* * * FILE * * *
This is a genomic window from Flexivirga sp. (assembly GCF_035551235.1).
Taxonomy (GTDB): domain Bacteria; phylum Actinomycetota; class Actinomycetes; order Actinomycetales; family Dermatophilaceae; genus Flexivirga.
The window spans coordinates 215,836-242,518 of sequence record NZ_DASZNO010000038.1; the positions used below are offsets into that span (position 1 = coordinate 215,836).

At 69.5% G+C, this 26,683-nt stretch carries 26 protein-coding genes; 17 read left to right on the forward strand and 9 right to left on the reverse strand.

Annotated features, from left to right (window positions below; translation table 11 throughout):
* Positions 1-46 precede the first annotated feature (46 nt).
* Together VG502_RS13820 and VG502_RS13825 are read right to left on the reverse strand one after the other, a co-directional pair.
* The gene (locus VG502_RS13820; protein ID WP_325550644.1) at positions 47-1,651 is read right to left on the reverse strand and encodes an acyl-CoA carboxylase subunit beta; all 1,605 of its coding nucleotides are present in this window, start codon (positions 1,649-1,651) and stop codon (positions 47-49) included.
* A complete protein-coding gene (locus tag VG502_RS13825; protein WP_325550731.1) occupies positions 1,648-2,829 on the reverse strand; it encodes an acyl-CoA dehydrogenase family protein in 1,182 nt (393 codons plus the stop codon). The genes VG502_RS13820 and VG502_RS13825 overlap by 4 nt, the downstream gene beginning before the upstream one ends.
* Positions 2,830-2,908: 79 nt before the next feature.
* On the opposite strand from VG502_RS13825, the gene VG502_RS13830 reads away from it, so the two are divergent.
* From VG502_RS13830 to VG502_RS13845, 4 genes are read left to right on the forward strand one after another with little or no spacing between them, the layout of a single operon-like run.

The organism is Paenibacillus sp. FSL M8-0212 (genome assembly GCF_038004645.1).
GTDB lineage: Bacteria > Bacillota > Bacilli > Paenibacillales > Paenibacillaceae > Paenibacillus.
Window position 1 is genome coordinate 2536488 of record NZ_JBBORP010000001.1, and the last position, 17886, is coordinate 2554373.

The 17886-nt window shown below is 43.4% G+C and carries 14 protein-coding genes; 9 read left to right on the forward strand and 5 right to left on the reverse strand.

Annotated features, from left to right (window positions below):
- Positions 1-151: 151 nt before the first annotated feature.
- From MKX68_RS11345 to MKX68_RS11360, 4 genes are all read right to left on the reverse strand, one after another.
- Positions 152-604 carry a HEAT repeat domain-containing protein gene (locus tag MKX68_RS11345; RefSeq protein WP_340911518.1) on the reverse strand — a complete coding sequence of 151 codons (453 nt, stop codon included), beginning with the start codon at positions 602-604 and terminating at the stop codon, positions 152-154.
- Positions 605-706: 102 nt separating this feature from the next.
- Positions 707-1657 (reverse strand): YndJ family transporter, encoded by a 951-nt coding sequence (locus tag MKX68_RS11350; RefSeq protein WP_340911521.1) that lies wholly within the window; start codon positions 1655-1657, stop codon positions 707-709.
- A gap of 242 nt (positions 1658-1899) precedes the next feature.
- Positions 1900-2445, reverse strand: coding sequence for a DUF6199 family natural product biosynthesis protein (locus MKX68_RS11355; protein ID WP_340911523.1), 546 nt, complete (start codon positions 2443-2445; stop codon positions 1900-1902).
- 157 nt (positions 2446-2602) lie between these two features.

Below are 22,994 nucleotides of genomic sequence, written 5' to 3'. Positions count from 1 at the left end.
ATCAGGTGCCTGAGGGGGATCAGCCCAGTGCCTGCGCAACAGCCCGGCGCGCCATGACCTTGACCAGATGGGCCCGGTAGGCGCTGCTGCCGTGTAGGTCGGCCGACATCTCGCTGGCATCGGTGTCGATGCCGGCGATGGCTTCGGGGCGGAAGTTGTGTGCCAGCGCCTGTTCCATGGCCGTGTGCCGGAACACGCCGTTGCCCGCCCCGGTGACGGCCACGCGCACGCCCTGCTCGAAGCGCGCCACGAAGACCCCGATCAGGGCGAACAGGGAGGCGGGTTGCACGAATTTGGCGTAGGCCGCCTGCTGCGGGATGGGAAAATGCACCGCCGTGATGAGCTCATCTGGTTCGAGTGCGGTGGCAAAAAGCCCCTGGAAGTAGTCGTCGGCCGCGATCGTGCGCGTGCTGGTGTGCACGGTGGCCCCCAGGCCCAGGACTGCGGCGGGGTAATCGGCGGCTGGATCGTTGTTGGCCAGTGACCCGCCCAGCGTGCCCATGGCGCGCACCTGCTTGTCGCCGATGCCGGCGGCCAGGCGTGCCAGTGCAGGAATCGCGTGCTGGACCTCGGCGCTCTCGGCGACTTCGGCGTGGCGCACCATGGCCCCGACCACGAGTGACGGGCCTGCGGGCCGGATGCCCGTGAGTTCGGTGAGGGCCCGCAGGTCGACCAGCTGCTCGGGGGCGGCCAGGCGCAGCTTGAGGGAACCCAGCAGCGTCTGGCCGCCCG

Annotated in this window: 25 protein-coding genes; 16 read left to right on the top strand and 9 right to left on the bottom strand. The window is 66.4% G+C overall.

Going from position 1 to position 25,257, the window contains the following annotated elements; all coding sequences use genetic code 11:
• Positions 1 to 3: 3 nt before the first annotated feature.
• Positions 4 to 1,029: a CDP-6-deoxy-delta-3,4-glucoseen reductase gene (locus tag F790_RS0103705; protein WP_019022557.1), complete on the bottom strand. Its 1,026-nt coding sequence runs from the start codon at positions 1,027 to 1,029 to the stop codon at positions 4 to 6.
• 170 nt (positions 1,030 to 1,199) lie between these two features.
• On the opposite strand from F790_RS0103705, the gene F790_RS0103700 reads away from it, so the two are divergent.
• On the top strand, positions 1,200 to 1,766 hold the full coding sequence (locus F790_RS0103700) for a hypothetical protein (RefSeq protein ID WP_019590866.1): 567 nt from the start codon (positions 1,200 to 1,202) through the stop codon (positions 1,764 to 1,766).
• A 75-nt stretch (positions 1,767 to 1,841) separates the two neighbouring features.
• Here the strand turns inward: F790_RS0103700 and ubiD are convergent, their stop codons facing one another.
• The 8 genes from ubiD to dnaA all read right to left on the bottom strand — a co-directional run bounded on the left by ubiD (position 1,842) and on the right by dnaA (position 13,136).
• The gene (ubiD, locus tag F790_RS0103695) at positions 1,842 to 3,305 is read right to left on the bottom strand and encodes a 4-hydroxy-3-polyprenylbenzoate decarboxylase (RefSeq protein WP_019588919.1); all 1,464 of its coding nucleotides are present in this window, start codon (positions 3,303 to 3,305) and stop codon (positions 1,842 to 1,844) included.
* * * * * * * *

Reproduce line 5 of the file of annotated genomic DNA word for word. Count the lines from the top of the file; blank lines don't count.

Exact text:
Annotated features, from left to right (window positions below; translation table 11 throughout):